I’ve been meaning to write this post for a while now, but life keeps getting in the way.
A couple weeks ago I got a text from my friend, Gayle, who works as an Educational Assistant in a special education class at a local high school. More power to her; I sure couldn’t do it. She told me her class was going on a trip to the Norfolk County Fair, and could I see if I could be the driver. I asked, Sharps said yes, so I drove her class and one other down to the fair.
It was “Special Education Day” at the fair, when spec ed classes get a discounted admission rate, so the place was lively! Now, I’m not trying to be politically incorrect or anything, but I can never keep up with the currently “acceptable” term for kids with mental disabilities. It used to be ok to call them “retarded”, but now you’d go down in flames for that one. I guess the term I’d be comfortable with is “mentally disabled”, so I hope no one is offended by my use of it. I have no idea what disorders the kids in Gayle’s group had, but most of them seemed pretty functional with limited guidance. One group of girls was even allowed to go off on their own, which I thought was cool.
So there we were at the fair with all manner of disabled kids around us, wheelchairs, helmets, the whole gamut. And yes, I opted to spend the day wandering around with Gayle’s class instead of hanging out with the other bus drivers. I don’t do rides, so I became the purse/backpack/camera holder while the teachers and EA’s took the kids on the rides, which was fine by me.
There are two things that stand out in my mind about the day. The first was the utter delight shown by all the kids throughout the day. Most high school kids are a bit jaded about rides – they have to be fast, spinny and really scary to evoke any reaction from them. These kids were thrilled to bits with the tamer rides. I watched a boy – no clue who he was – on a ride that had airplanes that went up and down while going in circles. He was waving his arms in the air, literally crowing with delight, a massive smile splitting his face in half. Seeing him so thrilled and excited kind of squeezed my heart a bit, and I started watching the other kids more closely. They all exhibited the same child-like wonder and amazement at things other kids their age might scoff at. It’s kind of sad that so many “normal” kids lose that connection with their inner child, and a blessing that these kids retain it. It was truly lovely and heartwarming to watch them having so much fun.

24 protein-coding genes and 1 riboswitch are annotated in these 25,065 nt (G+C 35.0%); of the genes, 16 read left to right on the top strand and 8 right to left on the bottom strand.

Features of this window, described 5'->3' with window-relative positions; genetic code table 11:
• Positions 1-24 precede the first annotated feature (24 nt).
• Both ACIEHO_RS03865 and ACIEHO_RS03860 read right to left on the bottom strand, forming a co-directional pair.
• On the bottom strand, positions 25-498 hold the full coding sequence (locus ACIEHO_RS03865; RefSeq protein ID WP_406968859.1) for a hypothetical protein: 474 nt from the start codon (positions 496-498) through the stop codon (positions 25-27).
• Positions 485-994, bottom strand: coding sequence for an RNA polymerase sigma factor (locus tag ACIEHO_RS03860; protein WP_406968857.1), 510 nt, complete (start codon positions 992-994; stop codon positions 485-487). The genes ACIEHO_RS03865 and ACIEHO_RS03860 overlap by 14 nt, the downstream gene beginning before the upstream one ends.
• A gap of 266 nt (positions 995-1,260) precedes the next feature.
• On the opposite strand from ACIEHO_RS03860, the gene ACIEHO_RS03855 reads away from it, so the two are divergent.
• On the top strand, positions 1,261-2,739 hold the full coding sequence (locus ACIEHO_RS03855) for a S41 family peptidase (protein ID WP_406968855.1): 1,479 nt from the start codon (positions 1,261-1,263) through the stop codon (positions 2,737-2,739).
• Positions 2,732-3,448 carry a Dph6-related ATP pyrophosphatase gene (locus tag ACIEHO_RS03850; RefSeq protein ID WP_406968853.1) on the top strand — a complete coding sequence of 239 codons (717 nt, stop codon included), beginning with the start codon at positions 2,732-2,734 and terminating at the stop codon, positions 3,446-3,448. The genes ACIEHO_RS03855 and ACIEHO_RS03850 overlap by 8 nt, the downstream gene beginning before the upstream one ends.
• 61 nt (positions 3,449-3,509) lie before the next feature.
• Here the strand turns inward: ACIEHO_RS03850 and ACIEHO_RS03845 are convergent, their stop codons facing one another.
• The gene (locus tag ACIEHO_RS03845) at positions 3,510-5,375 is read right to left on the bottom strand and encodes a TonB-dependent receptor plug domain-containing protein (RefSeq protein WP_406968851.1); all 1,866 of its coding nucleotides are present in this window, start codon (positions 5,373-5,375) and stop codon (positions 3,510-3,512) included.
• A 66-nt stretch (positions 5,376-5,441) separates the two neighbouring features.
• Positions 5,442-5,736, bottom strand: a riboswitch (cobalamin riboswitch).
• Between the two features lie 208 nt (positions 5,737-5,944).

The second thing that impressed the hell out of me was the carnies. When the average person thinks about a carny, we think of a slimy, dirty, scruffy guy, cigarette hanging out the corner of his mouth as he starts and stops the rides, only too ready and willing to bang any of the skanky teenage groupies hovering around hoping for just that. That’s not what I saw that day. I saw good men who opened a little part of their hearts to give these kids a special day, who went to extra lengths to make sure their needs were accommodated, and who deserve special recognition for this.
There was one child in a wheelchair who appeared to be a quadriplegic. I say ‘appeared’ because I truly do not know. The child had three attendants, and it took two of them to lift him on and off each of the rides. We kept encountering them, so I was able to observe them on multiple rides. The carnies bent over backwards to accommodate the wheelchair, opening gates to allow the aides to move the chair as close to the ride as possible. On one ride, they made a point of stopping the ride so that this child’s car was directly in line with the exit, again to make it easier. They missed lining it up perfectly, so they actually backed the ride up slightly!
I also saw one of them exchanging ‘high fives’ with a boy who was just getting off the ride. Nicely done.
These rough, tough carnies seemed to have had their hearts squeezed by all these kids just as I had, and it showed. Thanks to them for helping to make that day special, and remembered by all those special kids. And thanks to those special kids for making me more aware and appreciative of just how special and wonderful they are, disabilities and all.